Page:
In my never-ending quest to become “Mother of the Year,” I try to keep my kids scholastically engaged on weekends, over the summer and any other time I have Catholic guilt about letting them play Minecraft for an hour. Or five.
I honestly don’t know why I even try. There are oh so many reasons why I am not a teacher, and frankly the children of the world should be grateful.
How are teachers superior to me? Let me count the ways.
1. Even when I am right, I am wrong. I tried to help my son with a math packet he has to complete before school starts. He was having a problem, and I, being ever so helpful, tried to explain it to him. His response? “You don’t know how it’s done! And now, it will be wrong! And I’ll never get the right answer!” Yes, I meant to ruin your academic career, tiny human.
2. Embarrassment means my kid will never read. Ever. I try to help my daughter with her sight words. She likes to do them all on her own, and if you correct her, kiss your ass goodbye because she will take that shit off with her teeth. Then she is pouting while you are sitting there ass-less, pleading with the 5-year-old to sound out the word, “what.”
3. I do not know this newfangled crap. Have you guys had to deal with phonics? There are words with hoops, swoops and umlauts all over the place. I don’t get it; at least my kid does because I have no clue what any of it means. Does that word need a slash? An accent aigu? Who the fuck knows. And this leads to…
4. I cannot think fast enough to answer their endless questions. While I am an intelligent woman, when my kids ask me anything too quickly, the hamster that runs the wheel of my brain dies. “Mommy, why doesn’t Daddy have boobies like you do?” “Did Grandma go to school with Thomas Jefferson since she knows so much about him?” “Are girl lions less cool because they don’t have manes?” Yes, I have answers for this, but when I stumble over them, I look like an idiot. And it all ends with, “I thought mommies knew everything.” Well, I don’t. Learn it now and maybe it won’t hurt so much when you get older.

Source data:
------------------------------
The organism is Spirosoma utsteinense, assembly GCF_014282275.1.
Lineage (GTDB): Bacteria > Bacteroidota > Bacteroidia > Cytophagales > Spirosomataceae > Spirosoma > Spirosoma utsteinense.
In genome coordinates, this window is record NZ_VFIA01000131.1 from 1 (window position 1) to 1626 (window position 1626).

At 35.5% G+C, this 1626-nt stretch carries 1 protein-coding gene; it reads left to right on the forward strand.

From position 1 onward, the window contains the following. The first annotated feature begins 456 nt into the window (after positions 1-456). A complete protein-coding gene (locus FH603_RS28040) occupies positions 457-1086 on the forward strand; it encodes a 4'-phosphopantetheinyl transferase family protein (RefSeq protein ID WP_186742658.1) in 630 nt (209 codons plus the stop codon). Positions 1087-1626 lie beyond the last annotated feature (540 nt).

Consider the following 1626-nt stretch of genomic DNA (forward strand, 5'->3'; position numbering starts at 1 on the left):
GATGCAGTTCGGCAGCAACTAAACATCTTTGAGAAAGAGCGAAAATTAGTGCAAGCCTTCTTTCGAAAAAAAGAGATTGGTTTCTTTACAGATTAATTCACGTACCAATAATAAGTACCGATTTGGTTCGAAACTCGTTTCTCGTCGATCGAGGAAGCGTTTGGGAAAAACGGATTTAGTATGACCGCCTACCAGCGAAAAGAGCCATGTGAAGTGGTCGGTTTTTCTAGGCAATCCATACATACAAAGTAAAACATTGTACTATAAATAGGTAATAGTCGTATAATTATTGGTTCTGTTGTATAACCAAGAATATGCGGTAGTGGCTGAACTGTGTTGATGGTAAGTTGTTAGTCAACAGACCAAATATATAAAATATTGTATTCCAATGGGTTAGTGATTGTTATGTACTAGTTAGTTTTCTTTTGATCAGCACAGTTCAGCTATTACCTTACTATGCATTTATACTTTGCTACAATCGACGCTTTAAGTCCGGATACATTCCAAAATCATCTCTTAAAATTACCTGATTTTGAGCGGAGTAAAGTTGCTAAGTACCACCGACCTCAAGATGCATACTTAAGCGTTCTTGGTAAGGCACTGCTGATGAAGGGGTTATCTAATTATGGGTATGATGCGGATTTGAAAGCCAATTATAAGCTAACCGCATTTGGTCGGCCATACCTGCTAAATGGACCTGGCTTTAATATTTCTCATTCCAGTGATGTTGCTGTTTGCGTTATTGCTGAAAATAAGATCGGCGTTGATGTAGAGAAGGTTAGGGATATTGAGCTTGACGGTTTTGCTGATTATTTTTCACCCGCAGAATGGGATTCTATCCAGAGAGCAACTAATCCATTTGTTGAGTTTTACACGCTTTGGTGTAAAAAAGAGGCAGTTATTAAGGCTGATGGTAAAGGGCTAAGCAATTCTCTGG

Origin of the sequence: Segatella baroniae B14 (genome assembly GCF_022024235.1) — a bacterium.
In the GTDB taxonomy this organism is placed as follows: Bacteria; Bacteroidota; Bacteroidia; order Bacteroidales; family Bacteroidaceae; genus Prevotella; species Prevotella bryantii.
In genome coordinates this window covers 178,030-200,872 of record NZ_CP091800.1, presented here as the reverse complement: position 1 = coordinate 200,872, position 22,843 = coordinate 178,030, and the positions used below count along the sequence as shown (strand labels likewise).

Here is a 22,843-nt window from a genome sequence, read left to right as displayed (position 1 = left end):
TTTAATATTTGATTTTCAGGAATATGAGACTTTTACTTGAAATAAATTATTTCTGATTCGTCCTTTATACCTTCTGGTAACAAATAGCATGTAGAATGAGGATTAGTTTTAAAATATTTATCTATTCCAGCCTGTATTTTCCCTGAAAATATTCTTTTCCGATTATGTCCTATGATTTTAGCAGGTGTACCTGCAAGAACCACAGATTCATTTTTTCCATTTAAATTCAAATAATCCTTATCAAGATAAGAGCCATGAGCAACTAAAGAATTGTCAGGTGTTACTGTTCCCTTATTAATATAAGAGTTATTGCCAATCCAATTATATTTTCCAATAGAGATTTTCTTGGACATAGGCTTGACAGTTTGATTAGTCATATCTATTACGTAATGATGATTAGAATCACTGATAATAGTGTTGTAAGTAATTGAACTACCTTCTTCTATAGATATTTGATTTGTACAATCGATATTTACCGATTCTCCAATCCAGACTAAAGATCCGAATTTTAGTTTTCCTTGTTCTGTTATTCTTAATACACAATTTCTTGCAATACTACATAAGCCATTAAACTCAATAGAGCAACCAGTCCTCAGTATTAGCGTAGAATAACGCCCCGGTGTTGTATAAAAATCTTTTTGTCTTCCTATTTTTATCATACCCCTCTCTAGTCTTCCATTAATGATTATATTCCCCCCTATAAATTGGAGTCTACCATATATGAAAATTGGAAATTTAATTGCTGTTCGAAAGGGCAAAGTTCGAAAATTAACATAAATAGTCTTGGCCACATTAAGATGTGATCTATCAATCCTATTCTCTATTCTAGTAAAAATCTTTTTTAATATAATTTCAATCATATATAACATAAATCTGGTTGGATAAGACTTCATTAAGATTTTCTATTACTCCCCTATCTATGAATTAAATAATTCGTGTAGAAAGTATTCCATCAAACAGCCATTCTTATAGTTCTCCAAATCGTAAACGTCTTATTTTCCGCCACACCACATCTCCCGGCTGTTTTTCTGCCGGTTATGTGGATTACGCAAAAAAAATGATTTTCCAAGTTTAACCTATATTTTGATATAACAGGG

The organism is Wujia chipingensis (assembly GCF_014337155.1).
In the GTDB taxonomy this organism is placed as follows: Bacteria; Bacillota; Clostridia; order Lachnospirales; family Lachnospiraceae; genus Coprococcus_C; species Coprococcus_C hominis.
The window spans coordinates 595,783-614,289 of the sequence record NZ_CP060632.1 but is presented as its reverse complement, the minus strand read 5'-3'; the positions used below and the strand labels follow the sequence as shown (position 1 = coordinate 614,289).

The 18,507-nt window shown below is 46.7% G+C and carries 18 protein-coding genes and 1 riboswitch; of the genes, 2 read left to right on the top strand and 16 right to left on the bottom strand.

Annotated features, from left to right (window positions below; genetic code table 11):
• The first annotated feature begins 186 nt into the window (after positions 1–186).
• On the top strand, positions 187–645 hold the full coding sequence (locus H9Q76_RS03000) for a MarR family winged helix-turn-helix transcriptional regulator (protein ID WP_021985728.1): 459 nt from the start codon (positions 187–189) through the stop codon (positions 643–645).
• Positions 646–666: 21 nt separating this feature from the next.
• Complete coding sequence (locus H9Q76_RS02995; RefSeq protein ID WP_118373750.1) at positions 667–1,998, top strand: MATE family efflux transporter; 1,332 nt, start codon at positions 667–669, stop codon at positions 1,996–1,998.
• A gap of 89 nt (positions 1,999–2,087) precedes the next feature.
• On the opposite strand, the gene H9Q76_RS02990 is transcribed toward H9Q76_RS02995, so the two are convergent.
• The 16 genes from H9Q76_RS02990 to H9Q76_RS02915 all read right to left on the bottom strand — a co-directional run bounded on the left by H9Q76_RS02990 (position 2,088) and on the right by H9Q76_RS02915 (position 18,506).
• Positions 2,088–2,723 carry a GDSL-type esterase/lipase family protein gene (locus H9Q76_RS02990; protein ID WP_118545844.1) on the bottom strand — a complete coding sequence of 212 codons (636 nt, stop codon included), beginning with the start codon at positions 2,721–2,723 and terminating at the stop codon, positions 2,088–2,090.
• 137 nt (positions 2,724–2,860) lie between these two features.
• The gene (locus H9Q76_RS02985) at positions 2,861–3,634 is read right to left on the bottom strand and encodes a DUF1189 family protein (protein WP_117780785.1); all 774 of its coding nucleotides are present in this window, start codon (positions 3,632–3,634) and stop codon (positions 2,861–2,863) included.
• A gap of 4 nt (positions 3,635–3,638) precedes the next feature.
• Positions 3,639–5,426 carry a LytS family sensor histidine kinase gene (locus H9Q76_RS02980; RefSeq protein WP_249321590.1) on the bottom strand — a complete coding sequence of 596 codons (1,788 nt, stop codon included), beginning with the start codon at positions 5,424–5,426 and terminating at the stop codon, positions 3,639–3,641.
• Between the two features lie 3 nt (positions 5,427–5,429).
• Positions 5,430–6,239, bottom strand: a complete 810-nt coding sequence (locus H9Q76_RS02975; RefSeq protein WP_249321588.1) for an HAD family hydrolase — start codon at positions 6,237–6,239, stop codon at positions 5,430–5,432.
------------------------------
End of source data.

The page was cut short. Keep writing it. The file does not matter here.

5. Why do they run away after 5 minutes? My daughter wants to be a Daisy Scout, so over the summer we work on little projects to get her to cookie selling glory in the fall. You’d think she would be ever so excited to complete the Daisy packets, but my tiny ray of sunshine leaps up to check on her brother, drag the dog around by her collar, get a snack, and pretty much do anything other than work on her project. You know what she has to do? Color flowers, draw pictures of her summer, and talk about how to be a better scout. She has some serious first-world problems and they are driving me insane.
6. Painting is messy. I usually don’t mind art projects; in fact I encourage them. But when my kids, especially The Girl, want to paint, I lose my mind. I lay out the newspaper, but then somehow, gnomes end up putting the paint all over my wood table. While I am cleaning up the splotchy mess, the kids are either watching endless amounts of TV (parenting FAIL) or they are painting the dogs. Seriously, the schnauzer had blue ears until I could figure out how to wash dog ears.
I don’t know what the moral of this story is, but I know that I will never be able to compete with the teachers of America. The next time you see one, throw yourself at them, squeeze them with all of your might, and whisper “Thank you” in their ear.
I’m sure they’ll thank you for it. Before they call the cops.
This first appeared on BluntMoms.com as Teachers Are More Competent Than Me.
3 responses to “A Love Letter to All of the Teachers Out There”
Fabulous post. I can’t handle ANY of the art projects. Elmer’s glue makes my eye twitch
I’m so glad my children are all grown up!
Haaaate painting projects. And balloons.